Andrew Osborn








Russian Revelation: The Crisis Strikes

E!Sharp, 1st January 2009 09:52

If we pretend it’s not there, maybe it will go away. That – at first at least – was the bizarre response of the Kremlin to the global financial crisis.

Prime Minister Vladimir Putin touted Russia as “a quiet harbour” for investors, and state TV carried apocalyptic reports portraying the crisis as a phenomenon that afflicted the West and the United States. But not Russia.

In Moscow, officials started to believe their own rhetoric – that Russia had become so rich and powerful that it had quietly decoupled from the world economy. The collapse of US investment bank Lehman Brothers and a rapid drop in global oil and commodity prices changed all that.

The Russian stock market swooned and the country’s oligarchs lost billions of dollars in paper value. Russia had caught America’s cold. It was a sobering experience. It was only this summer that Russia was claiming to have forged a new geopolitical paradigm – with its victorious five-day war against Georgia.

Back then, Kremlin ideologues had lined up on state TV to tell the population that the age of Washington was drawing to a close. And that the age of multilateralism and the BRIC economies – Brazil, Russia, India, and China – was here. Those voices have fallen silent now though. And talk of triumphalism has been replaced with talk of financial contagion.

For aspiring upwardly mobile Russians, it’s been a shock. This year’s annual millionaires’ fair in Moscow – a cocktail of bling and luxury boats, cars and helicopters – was less fizzy than usual.

People I know have not been paid their salaries for months – a peculiarly Russian phenomenon that has its roots in the 1990s. Why do they continue showing up for work? A mixture of apathy and hope. The longer they keep at it the more they are owed, and the more frightened they are of leaving.

Moscow’s transformation into a 21st-century capital built on the proceeds of black gold has also been halted. Developers have stopped work on what they said would have been Europe’s tallest tower and dreams of a new art museum that would have resembled a giant sliced orange have also been thrown into doubt.

The Communist Party, sidelined for almost two decades, is beginning to feel it might again have a shot at power. If the crisis triggers social unrest, it sees itself as the prime beneficiary. Meanwhile the government is banking on its foreign currency and gold reserves – the world’s third largest after China and Japan – to avoid that scenario. So far, that strategy has worked. Discouraged or even banned from using the word “crisis”, Russian journalists have other more life-threatening problems with which to contend.

One case in particular has highlighted the dangers they face. Mikhail Beketov, editor of a small newspaper in a town on Moscow’s northern fringe, was attacked in mid-November. Unknown assailants beat him with baseball bats in front of his house and left him for dead. Previously, his car had been set on fire and his dog beaten to death in front of his neighbours. For more than 24 hours, Beketov lay motionless, ignored by his neighbours. The delay in getting him to hospital proved serious – doctors later had to amputate one of his legs. Beketov had been a fierce critic of local authorities, opposing a lucrative road-building scheme through a nearby forest and probing alleged corruption.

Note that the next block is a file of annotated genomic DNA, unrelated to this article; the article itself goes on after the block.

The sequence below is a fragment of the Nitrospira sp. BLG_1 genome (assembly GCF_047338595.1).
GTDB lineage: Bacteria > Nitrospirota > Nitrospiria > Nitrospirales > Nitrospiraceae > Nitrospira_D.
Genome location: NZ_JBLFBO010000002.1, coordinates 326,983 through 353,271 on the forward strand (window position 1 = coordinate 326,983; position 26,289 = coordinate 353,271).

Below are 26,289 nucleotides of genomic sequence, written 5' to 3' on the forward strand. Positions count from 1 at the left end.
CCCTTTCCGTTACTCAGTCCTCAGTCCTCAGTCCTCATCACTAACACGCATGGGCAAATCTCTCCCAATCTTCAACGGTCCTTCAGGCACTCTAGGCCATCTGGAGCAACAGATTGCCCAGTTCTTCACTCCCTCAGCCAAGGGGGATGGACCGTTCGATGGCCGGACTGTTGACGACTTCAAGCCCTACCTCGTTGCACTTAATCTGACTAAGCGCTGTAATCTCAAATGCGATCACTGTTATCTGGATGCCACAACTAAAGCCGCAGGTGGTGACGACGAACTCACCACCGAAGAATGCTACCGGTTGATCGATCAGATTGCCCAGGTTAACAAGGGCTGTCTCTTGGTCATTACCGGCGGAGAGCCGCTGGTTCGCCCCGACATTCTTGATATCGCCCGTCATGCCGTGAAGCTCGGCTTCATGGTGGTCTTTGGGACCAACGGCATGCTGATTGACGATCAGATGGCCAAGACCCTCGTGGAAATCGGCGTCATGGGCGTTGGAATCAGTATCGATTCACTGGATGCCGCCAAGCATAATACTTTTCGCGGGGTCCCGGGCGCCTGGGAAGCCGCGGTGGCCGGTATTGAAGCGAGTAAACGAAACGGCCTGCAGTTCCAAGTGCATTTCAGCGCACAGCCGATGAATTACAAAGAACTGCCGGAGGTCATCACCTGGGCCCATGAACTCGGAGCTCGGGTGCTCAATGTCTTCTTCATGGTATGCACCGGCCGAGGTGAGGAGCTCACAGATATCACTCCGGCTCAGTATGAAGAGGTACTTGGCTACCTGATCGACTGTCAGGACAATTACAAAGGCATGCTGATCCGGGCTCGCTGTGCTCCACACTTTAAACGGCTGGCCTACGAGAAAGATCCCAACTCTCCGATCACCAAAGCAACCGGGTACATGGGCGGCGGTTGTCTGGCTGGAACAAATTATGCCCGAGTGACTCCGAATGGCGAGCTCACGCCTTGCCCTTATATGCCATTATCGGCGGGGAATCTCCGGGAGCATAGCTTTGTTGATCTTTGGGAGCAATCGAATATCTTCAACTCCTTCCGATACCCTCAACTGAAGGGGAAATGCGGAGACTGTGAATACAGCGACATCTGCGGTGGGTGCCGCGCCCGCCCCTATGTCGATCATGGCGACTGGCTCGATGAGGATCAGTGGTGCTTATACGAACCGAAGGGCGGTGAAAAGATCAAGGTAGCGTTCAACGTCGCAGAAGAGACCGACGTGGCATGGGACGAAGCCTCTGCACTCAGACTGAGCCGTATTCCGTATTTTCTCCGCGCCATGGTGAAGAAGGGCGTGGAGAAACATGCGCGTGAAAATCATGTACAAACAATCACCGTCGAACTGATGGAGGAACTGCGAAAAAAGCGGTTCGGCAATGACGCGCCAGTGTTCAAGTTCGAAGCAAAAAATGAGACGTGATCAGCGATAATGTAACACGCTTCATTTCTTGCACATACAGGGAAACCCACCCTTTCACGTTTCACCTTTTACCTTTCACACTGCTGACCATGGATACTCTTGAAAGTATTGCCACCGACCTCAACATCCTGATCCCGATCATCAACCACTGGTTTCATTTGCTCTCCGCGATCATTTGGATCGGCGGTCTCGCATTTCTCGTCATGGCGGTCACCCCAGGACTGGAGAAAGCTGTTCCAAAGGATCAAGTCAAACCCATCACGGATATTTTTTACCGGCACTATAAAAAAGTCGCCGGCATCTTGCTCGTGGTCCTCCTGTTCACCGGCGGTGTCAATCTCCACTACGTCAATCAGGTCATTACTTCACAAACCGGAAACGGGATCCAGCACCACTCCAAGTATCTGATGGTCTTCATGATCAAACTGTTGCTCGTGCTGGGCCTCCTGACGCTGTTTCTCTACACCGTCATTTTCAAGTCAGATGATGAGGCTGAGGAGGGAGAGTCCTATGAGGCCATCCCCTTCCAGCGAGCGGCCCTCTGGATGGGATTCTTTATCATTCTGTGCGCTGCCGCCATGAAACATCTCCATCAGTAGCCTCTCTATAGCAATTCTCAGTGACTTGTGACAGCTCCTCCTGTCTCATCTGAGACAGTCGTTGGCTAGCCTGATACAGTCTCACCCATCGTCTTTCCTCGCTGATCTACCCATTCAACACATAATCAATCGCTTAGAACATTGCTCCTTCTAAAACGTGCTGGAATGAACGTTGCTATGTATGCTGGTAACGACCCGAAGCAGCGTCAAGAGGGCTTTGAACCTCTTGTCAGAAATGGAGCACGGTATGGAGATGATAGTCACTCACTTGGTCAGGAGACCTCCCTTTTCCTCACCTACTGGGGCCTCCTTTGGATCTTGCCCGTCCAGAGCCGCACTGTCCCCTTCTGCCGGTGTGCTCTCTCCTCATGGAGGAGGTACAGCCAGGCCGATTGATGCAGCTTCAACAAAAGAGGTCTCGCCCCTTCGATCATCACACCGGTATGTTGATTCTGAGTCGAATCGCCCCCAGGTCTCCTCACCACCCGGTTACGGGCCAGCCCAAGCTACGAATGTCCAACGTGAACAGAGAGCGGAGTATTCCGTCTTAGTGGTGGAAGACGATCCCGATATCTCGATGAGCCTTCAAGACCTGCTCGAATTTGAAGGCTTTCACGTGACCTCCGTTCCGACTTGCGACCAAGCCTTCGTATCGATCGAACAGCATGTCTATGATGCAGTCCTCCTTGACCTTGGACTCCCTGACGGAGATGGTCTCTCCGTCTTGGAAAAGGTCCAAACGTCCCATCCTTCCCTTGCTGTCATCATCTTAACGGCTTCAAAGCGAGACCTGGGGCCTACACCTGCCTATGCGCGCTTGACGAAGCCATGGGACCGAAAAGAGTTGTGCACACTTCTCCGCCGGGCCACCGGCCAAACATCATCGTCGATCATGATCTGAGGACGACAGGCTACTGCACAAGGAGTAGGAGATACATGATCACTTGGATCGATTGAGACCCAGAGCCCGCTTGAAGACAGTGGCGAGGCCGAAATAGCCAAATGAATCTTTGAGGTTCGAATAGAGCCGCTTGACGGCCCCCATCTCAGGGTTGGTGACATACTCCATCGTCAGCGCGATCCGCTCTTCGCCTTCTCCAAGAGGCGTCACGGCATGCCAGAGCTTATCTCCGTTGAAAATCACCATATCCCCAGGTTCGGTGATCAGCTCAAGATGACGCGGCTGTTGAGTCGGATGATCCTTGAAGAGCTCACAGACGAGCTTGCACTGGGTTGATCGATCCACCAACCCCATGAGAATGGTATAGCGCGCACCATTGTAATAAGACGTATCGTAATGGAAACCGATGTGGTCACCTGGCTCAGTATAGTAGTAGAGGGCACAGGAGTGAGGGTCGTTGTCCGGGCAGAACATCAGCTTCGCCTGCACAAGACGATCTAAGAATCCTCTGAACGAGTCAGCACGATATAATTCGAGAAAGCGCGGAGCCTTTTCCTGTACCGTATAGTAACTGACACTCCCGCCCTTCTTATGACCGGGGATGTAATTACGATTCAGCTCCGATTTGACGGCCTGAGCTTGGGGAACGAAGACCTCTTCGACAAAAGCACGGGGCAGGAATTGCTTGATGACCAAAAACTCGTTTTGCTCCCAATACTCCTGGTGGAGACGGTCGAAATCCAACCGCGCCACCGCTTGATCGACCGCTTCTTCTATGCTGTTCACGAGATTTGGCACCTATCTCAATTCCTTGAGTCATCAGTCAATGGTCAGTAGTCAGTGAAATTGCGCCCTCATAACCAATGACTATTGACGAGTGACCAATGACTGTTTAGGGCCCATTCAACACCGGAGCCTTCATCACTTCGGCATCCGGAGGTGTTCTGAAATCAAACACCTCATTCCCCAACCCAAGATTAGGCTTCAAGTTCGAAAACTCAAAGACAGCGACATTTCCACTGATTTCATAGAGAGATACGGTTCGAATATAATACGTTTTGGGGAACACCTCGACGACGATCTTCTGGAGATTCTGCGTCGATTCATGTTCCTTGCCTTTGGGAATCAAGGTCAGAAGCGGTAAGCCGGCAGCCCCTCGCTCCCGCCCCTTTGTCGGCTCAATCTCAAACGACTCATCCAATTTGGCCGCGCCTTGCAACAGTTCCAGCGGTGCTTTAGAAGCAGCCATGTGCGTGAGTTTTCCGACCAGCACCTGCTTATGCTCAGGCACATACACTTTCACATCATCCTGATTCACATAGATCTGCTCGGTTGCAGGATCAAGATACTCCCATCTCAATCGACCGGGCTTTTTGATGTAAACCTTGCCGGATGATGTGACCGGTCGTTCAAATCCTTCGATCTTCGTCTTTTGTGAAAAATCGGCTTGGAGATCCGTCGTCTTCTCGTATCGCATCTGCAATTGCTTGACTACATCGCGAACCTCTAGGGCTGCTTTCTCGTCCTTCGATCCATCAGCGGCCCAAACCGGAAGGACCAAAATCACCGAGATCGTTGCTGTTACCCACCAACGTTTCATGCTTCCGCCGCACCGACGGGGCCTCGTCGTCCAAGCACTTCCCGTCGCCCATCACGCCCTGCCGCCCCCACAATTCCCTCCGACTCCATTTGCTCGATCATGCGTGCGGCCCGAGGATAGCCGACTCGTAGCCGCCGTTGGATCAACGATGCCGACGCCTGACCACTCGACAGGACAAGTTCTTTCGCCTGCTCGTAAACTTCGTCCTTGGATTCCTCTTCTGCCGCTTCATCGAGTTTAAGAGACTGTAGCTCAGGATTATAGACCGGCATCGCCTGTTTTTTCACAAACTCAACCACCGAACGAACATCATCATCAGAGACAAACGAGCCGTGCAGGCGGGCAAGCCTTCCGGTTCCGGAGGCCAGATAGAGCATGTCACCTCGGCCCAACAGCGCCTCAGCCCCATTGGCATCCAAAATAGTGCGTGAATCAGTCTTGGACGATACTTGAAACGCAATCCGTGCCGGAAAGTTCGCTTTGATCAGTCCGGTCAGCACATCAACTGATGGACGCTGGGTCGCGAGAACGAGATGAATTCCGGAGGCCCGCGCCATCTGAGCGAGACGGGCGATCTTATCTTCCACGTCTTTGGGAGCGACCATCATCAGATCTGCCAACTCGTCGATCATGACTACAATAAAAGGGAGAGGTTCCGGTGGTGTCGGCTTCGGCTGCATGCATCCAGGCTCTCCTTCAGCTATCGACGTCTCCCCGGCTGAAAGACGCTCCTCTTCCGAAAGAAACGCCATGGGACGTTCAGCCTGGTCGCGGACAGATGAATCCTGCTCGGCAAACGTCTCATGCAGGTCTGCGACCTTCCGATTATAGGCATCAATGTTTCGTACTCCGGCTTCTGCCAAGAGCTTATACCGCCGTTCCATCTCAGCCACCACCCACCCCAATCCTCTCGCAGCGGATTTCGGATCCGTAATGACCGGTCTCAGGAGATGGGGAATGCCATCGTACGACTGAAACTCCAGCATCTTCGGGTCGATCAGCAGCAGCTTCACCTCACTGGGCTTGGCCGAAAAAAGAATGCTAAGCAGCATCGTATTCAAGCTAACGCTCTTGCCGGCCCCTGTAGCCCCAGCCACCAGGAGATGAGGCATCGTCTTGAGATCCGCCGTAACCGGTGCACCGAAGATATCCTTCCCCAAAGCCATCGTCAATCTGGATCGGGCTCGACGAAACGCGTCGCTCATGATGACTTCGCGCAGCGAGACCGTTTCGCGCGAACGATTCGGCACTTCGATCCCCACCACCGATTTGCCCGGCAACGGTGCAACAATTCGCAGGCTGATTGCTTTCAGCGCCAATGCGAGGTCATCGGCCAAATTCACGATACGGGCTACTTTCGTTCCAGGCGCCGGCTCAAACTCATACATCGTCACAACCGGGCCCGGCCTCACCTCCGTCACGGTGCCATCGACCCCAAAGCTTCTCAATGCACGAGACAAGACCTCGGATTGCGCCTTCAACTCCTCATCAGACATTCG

Unlike many other similar cases before, Beketov’s fate got wide coverage in state media. That is so unusual that international media watchdogs are sceptical. Some think it a ploy to deflect attention from the trial of murdered investigative reporter Anna Politkovskaya. That trial has finally got underway. There’s only one problem – the suspected gunman and mastermind are not in the dock.

As Russia’s resurgence stutters, there is much talk of the return of Vladimir Putin to a role he held and made his own for eight years – the presidency. Now prime minister, his power and authority appear undiminished and he regularly upstages his presidential loyalist successor Dmitri Medvedev. Most recently, he did so during an annual question and answer session on state TV. The profile-boosting exercise was a staple of his presidency and it had been expected he would let Medvedev take over.

The sometimes bizarre cult of personality he enjoyed as president also persists and has even been amplified. When he celebrated his 56th birthday in October, state TV showed him playing with his favourite gift – a female tiger cub. Before that, he released a DVD showcasing his love of judo. Not that his macho image needs much work. Earlier this year, images of a bare-chested Putin on a fishing trip delighted female fans.

If he does want to return to the presidency in the role of saviour of the nation, a move analysts believe he is seriously considering, the way back has been well prepared.